Below are a list of PhD Projects available at Imperial College and Royal Holloway for October 2019 entry. Please contact the relevant supervisor(s) for any questions. 

2019 Available Projects

Gilestro and Windblicher: "Phenoscopes: high-throughput Platform for Phenotypical Typing of Insect Strains"

Supervisors: Dr Giorgio Gilestro (Dept of Life Sciences, ICL) and Dr Nikolai Windblicher (Dept of Life Sciences, ICL)

Project Title: Phenoscopes: A high-throughput Platform for Phenotypical Typing of Insect Strains for the “Insects as Source of Proteins” Industry

Project Description: Creating sustainable, carbon neutral, protein-rich food sources is one of the leading priorities of this century, worldwide. The aim of this project is to create a repertoire of genetically selected and/or engineered insects, possibly aimed at mass scale production for the food industry for animal and, eventually human, consumption. The project will be carried in collaboration with N. Windblicher (expert in genetic manipulation of non-model-organism species) and BetaBugs, a small but promising UK startup. The project will consist of three work packages:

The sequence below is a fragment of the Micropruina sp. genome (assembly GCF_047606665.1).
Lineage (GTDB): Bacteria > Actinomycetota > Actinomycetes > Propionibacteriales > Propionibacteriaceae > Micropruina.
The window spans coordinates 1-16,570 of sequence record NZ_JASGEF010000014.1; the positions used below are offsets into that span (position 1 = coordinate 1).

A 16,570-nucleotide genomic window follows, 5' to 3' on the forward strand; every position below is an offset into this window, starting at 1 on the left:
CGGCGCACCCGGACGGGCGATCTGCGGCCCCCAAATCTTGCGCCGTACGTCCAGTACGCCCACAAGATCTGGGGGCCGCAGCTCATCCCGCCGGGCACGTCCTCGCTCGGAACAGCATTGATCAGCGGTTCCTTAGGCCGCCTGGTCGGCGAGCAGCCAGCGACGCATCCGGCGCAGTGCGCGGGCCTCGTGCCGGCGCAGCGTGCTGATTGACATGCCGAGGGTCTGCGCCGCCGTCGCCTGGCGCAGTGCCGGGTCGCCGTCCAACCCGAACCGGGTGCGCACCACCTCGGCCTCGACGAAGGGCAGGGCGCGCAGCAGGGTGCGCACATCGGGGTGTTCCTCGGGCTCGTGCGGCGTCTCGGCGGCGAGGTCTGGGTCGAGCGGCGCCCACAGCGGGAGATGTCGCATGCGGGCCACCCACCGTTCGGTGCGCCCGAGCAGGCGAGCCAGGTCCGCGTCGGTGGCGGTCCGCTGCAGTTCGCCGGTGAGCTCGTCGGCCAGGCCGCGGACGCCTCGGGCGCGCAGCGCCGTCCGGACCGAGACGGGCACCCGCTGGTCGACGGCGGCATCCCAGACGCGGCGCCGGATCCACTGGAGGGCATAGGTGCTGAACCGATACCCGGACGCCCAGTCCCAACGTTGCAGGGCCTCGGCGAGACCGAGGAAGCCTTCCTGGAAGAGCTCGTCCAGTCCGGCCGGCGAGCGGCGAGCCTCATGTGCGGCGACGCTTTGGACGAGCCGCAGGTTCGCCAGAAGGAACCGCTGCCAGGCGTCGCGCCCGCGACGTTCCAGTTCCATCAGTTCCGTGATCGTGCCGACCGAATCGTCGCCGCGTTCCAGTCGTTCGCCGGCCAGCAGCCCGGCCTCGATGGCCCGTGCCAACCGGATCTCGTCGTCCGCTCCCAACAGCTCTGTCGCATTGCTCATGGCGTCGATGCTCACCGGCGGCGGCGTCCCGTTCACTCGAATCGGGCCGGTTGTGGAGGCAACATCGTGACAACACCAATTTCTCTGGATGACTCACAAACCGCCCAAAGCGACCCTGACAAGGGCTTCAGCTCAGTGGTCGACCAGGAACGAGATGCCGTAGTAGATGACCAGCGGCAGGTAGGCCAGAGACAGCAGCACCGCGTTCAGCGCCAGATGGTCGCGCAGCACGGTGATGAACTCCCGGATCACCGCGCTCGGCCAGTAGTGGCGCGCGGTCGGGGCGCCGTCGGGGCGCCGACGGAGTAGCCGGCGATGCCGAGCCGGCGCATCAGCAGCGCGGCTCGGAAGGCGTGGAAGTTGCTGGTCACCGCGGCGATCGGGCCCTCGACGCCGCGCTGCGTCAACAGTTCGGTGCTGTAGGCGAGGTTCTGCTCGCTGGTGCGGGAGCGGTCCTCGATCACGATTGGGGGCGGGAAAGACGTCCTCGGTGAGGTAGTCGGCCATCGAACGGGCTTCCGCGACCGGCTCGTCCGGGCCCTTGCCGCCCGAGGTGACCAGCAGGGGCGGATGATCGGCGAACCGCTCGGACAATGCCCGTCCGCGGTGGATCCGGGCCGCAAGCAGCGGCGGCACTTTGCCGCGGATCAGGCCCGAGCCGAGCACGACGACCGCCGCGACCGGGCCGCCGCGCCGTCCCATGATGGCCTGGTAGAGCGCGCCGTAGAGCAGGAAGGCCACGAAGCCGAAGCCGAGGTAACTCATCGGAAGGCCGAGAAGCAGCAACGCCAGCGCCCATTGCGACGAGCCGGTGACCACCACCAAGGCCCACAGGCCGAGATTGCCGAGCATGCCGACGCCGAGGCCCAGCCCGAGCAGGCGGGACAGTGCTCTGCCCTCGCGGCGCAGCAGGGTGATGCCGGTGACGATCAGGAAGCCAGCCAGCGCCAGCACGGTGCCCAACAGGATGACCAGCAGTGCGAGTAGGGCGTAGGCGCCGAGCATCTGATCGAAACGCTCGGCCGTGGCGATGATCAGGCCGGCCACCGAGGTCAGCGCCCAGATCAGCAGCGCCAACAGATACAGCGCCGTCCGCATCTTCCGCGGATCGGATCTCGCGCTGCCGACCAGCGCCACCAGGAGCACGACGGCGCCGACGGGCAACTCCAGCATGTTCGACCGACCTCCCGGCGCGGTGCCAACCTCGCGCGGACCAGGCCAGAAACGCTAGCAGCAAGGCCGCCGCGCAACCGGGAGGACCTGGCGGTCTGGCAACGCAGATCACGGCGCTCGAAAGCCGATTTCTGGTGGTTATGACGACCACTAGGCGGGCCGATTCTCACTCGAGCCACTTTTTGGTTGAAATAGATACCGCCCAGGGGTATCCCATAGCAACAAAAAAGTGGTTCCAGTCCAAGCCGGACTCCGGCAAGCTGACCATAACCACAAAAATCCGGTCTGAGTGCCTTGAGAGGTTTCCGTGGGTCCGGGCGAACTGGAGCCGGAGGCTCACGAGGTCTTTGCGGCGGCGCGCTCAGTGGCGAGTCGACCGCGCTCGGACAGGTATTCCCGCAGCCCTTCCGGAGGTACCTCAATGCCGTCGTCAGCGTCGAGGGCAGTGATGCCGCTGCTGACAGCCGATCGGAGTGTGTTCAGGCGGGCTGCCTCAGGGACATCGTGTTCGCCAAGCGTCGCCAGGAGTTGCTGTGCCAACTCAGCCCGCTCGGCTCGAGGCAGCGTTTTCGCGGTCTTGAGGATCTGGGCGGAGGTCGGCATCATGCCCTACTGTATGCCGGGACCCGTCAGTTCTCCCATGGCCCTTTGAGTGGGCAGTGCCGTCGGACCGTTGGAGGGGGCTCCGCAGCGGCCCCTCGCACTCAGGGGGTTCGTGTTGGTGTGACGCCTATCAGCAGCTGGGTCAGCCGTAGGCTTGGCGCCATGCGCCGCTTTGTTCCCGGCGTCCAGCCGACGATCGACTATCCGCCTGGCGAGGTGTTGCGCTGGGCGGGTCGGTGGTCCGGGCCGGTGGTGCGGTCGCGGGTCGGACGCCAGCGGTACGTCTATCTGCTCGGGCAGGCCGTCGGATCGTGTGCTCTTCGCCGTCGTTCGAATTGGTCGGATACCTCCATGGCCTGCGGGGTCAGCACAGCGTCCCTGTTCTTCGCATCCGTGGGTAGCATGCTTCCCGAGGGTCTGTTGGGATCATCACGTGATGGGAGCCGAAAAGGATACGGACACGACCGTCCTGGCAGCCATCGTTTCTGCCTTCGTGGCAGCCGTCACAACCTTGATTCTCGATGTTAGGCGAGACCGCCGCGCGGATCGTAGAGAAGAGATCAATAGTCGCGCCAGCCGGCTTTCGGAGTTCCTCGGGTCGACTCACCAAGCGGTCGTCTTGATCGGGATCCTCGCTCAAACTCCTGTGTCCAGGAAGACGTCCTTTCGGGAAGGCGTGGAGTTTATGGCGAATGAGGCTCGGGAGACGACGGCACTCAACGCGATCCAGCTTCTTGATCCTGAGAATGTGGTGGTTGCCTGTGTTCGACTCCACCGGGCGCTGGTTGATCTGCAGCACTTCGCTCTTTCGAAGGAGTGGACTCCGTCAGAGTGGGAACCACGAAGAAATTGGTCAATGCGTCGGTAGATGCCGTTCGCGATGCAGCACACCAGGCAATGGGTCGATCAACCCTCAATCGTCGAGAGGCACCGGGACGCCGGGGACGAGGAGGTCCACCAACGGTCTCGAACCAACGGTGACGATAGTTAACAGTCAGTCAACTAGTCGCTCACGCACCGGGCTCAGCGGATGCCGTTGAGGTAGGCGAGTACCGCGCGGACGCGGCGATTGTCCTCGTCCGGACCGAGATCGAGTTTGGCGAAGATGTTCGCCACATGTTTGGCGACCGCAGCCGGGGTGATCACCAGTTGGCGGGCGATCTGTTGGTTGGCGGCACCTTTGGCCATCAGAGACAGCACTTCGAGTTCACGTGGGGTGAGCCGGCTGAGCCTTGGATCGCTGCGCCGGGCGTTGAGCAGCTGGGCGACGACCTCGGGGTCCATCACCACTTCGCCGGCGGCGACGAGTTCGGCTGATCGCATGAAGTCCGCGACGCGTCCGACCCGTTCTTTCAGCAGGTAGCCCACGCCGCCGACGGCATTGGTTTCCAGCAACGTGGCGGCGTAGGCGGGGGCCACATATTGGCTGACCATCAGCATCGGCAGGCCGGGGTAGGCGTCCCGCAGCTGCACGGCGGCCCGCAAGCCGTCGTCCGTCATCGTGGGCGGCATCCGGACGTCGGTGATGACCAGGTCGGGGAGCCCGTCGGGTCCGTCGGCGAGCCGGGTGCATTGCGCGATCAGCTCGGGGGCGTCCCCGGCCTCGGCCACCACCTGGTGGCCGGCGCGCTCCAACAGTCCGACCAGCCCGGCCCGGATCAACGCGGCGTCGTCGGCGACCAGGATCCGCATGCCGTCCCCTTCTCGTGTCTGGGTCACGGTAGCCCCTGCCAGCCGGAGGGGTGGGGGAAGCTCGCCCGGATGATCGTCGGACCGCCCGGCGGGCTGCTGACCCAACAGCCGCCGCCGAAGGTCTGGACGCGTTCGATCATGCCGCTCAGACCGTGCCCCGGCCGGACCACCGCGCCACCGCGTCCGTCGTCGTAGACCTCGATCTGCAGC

• WP1: Evolve a device we recently developed for sleep analysis in Drosophila (the ethoscope, Geissmann et al. PLoS Biology 2017) into a device that can be used for large scale phenotypical analysis of Hermetia illucens (Black Soldier flies), the most commonly used insect species in the food industry. Ethoscopes employ video-based machine-learning technology to detect activity and behaviour in fruitflies and phenoscopes, our proposed evolution, will also be able to detect metabolic features such as growth rate, body size, preferential temperature and humidity conditions of growth.